Humanity is captivated by the discovery, and an overjoyed elementary-school student names the life form Calvin on a live broadcast. No one is happier than Derry — although he and his crewmates will soon come to regret their finding.

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Confessions of a lifelong fraidy-cat; or, Why I (mostly) can’t abide horror films

May 15, 2017

By Matthew E. Milliken
MEMwrites.wordpress.com
May 15, 2017

When I was a child, I would sometimes glimpse horror films on television. These brief exposures inevitably made my pulse race and usually left me terrified, regardless of whether the scene showed someone being harmed or even threatened.

Once when I was 10 years old, my family and I attended a family gathering at my Great-Uncle Paul and Great-Aunt Jesse’s apartment in Queens. (Or maybe I was 8 or 13. Who knows?) The apartment’s combined living room and dining room was full of people. But one moment, when I happened to be facing the TV, I saw something that made me feel completely alone and utterly vulnerable.

There was some old 1960s movie on; I remember it being in color, although I couldn’t even tell you if the scene I saw involved a Frankenstein’s monster coming to life or a vampiric woman awakening. In fact, I’m not even sure if the sound was on or off. But just watching a few seconds of this production frightened me to the core. I think one of my parents — my mother? — noticed that I was petrified and steered my attention somewhere else, or perhaps got someone to change the channel.

It’s a weird childhood trauma to remember, if trauma is indeed the right word for such a minor ordeal. And yet thinking back on that moment — muddled though my recall of it might be — I get terrified all over again.

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Death doesn’t get in the way of a good time, even years after I first watched ‘Weekend at Bernie’s’

May 11, 2017

By Matthew E. Milliken
MEMwrites.wordpress.com
May 11, 2017

A few years ago, as I wrote Wednesday, I re-watched The Black Hole, a science fiction movie that I’d enjoyed as a kid but which seemed severely lacking when viewed through my adult eyes. The other day, I revisited Weekend at Bernie’s, a 1989 comedy that had struck my adolescent self as hilarious, despite being poorly received by critics upon its release.

Reader, I must report the truth, the whole truth and nothing but the truth: I thought that Weekend at Bernie’s held up pretty well on my recent viewing.

The movie features a darkly hilarious setup. The two protagonists, young insurance-company employees played by Andrew McCarthy and Jonathan Silverman, get their holiday off to a rocky start when they discover that their boss and Labor Day weekend host, Bernie Lomax (Terry Kiser), has just died. Because the pair wants to enjoy a few days in Bernie’s opulent beach house, they manipulate the corpse so people think that he’s still alive — much to the consternation of Paulie (Don Calfa), the drug-addled hit man who keeps assassinating Lomax on behalf of a mafioso whom the profligate Lomax has angered.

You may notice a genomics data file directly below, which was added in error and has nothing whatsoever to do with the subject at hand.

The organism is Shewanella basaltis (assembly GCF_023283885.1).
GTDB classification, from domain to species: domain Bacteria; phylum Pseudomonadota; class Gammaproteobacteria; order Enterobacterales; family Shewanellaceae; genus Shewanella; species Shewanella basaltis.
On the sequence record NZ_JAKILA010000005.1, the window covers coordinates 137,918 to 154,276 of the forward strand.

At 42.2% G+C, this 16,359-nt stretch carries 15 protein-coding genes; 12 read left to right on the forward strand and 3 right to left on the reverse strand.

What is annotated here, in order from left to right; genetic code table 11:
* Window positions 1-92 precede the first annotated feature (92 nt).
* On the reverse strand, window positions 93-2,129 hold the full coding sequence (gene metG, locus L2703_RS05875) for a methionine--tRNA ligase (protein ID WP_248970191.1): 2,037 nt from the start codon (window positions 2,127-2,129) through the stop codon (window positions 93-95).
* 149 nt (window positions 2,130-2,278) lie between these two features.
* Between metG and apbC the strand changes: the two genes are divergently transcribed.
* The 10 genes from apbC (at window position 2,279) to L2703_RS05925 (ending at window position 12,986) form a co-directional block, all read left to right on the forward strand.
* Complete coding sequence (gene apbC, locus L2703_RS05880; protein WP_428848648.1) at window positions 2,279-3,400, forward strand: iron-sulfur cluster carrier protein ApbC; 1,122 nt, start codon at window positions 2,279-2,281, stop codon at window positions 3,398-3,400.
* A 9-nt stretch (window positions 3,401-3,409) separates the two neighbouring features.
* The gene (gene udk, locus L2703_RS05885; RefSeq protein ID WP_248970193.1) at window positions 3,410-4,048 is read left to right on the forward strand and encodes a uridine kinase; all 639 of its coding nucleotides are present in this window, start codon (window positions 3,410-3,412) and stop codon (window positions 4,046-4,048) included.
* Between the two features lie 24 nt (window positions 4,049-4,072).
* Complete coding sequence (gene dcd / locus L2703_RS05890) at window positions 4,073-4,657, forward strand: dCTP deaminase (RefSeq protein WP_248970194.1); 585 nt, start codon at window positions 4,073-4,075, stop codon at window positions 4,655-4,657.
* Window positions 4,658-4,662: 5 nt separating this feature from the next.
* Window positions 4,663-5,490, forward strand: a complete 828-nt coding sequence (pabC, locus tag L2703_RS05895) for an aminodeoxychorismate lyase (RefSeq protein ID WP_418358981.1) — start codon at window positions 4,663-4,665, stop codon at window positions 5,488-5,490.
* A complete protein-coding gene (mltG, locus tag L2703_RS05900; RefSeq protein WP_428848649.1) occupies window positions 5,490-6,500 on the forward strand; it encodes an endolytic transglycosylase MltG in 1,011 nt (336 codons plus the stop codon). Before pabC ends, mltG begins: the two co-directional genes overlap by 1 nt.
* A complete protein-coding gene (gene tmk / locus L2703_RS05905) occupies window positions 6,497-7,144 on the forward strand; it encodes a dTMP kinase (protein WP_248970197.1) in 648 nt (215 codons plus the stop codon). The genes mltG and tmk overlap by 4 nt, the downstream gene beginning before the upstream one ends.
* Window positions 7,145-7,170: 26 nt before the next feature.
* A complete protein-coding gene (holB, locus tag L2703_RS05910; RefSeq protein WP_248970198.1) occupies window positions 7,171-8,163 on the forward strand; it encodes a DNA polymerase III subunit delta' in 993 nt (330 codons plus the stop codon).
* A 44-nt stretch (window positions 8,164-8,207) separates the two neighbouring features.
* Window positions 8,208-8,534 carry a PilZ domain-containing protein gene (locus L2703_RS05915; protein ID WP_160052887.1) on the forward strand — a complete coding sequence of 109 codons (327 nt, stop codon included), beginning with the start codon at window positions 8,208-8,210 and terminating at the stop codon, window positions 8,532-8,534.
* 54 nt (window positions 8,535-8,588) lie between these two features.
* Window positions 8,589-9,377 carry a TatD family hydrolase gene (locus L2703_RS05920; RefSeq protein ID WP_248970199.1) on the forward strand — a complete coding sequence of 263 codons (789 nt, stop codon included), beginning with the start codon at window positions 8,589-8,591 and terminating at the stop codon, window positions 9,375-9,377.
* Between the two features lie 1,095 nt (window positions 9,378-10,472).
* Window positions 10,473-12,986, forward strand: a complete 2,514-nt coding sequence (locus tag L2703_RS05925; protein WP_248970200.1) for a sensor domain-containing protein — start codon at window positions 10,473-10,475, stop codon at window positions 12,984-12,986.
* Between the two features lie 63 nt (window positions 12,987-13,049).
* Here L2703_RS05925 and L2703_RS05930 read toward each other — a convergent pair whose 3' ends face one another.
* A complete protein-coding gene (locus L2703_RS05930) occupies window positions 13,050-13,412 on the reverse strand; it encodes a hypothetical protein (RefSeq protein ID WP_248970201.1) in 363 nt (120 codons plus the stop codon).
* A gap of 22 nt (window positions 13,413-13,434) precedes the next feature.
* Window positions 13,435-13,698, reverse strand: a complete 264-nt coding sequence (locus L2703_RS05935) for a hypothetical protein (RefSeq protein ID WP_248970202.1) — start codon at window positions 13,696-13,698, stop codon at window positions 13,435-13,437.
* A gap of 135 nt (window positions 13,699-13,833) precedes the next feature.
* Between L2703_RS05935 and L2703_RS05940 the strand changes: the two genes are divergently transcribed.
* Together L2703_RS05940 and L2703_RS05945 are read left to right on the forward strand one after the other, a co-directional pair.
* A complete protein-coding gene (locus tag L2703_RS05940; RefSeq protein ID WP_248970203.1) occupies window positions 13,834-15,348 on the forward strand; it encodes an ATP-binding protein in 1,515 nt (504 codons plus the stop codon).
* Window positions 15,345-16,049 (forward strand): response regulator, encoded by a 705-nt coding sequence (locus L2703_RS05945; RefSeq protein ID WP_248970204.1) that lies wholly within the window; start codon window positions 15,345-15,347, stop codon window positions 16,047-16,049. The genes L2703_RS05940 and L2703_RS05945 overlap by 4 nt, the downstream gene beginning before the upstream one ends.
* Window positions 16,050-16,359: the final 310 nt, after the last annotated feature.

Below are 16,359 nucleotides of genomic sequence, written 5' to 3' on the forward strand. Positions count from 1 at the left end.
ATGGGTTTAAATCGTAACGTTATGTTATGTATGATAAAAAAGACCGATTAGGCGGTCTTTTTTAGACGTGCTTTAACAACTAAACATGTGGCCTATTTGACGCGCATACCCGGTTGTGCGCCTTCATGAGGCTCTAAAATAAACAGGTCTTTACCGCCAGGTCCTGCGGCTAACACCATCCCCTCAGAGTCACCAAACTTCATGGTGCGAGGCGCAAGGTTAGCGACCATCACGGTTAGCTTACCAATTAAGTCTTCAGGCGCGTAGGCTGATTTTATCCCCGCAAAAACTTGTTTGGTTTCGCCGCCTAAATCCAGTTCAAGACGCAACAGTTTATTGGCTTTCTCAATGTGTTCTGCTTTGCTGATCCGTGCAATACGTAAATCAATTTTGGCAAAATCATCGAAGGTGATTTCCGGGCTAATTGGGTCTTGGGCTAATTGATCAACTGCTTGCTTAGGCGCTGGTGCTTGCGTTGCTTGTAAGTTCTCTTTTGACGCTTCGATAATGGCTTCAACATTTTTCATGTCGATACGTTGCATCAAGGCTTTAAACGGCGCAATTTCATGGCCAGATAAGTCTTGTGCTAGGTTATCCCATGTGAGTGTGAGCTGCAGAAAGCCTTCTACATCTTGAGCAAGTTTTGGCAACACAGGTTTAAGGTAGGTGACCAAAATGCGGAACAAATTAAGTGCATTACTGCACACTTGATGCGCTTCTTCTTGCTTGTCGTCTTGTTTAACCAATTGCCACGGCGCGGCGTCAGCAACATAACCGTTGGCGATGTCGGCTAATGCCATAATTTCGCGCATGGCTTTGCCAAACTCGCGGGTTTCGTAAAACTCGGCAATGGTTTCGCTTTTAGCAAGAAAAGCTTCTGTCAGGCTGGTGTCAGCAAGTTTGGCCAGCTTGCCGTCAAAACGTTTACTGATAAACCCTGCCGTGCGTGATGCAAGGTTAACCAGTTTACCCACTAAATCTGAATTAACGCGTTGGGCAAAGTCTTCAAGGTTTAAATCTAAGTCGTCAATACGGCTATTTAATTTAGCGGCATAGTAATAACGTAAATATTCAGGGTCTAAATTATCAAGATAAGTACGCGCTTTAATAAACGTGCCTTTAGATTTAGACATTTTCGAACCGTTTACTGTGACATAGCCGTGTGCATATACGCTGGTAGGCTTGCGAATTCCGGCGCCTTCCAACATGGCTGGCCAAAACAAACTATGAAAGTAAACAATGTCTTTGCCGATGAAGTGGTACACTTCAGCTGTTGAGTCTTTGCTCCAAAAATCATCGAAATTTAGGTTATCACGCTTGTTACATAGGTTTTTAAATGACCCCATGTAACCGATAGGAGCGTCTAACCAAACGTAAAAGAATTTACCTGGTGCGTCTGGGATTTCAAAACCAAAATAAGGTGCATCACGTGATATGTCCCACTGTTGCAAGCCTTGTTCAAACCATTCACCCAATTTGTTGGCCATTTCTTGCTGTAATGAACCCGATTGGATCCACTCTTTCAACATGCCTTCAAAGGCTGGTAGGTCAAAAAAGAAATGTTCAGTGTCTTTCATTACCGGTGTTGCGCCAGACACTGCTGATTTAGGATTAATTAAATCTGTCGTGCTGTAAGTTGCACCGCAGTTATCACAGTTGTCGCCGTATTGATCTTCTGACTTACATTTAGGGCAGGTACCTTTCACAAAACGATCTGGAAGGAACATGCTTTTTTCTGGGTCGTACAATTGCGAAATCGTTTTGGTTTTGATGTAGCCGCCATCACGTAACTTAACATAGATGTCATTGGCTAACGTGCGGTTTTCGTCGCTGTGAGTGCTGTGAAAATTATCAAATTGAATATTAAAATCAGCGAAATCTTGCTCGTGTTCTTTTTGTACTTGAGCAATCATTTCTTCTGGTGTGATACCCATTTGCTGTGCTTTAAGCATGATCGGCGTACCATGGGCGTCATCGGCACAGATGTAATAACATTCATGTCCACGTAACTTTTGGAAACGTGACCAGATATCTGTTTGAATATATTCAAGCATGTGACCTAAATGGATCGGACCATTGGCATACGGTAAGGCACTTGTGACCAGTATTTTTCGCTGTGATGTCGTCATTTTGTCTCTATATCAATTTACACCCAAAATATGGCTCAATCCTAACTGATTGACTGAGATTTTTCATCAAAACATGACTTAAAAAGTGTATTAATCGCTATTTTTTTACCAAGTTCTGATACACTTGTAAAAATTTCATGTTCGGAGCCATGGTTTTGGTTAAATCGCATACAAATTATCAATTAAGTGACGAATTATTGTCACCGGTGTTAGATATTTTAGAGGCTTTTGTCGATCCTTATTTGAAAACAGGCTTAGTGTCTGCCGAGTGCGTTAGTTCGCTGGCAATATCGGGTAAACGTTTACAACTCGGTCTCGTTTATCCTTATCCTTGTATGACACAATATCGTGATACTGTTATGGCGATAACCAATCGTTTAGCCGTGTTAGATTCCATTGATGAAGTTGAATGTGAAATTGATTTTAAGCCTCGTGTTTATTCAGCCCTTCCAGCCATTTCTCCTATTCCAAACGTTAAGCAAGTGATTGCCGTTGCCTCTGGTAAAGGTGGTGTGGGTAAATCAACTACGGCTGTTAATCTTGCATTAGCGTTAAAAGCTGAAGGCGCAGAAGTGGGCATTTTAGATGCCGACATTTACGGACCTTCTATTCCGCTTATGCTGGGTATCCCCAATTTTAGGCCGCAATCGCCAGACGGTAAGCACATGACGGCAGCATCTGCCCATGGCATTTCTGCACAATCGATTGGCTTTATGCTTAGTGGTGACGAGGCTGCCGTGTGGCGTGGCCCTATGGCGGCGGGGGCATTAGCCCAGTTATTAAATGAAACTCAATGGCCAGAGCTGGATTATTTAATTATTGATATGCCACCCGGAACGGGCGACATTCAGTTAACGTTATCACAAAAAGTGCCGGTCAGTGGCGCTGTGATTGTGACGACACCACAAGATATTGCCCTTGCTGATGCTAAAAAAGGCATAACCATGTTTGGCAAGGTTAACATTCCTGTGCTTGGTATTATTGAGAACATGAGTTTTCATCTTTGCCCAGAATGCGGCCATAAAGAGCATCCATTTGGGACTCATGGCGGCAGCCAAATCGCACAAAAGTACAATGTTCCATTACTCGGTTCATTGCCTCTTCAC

Director Ted Kotcheff (The Apprenticeship of Duddy KravitzFirst Blood and Uncommon Valor) and screenwriter Robert Klane (National Lampoon’s European Vacation) embrace the corniness at the heart of this premise. The cast goes for broke, too, especially Calfa, whose eyes seem to bulge more and more with every passing moment.

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Return to outer space — recalling another not-so-terrific science-fiction adventure from the waning weeks of 1979

May 10, 2017

By Matthew E. Milliken
MEMwrites.wordpress.com
May 10, 2017

Occasionally, YouTube’s algorithms offer up something interesting. That happened the other week when I stumbled upon some video clips excerpted from The Black Hole, the poorly received 1979 film that was the first-ever Disney production to receive a PG rating.

When I looked up the film’s release date, I found that it came out on Dec. 21, 1979 — exactly two weeks after the premiere of Star Trek: The Motion Picture. I went to see The Black Hole in the cinema during its initial theatrical run, which meant that that month was full of science fiction excitement and disappointment.

The nearest art-house cinema to my current home is the Carolina Theatre in downtown Durham, N.C. The Carolina regularly shows old science fiction, horror and fantasy movies, and a few years ago, they brought in The Black Hole for a showing. Naturally, I went.

The film that had disappointed young me also disappointed adult me, albeit for somewhat different reasons. But that hasn’t stopped me from returning to movies (and occasionally books) that my younger self enjoyed. Which, not at all coincidentally, will be the topic of my next post…